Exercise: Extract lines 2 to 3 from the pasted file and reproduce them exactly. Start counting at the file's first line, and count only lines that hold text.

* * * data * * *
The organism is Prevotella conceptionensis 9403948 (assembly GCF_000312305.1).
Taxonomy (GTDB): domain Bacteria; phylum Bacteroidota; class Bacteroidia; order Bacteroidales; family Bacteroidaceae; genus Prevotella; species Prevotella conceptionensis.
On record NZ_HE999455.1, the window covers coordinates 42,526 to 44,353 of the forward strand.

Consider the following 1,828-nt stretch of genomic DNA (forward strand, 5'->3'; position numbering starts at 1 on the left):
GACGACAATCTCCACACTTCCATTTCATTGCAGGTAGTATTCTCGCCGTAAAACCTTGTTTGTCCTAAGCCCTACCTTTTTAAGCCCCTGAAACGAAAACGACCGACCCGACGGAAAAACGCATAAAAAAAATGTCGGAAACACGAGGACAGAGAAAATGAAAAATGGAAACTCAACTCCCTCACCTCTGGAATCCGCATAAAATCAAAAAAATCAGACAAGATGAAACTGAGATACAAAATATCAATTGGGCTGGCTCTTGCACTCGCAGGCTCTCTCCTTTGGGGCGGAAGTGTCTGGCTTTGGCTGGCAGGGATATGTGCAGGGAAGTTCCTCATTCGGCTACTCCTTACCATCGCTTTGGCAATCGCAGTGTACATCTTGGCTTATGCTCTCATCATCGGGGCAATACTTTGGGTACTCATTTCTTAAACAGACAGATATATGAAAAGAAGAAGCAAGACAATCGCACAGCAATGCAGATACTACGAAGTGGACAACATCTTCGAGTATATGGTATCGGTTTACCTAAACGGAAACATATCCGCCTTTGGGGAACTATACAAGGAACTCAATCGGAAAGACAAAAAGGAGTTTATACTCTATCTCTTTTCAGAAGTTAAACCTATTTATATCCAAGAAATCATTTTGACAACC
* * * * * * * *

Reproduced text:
Taxonomy (GTDB): domain Bacteria; phylum Bacteroidota; class Bacteroidia; order Bacteroidales; family Bacteroidaceae; genus Prevotella; species Prevotella conceptionensis.
On record NZ_HE999455.1, the window covers coordinates 42,526 to 44,353 of the forward strand.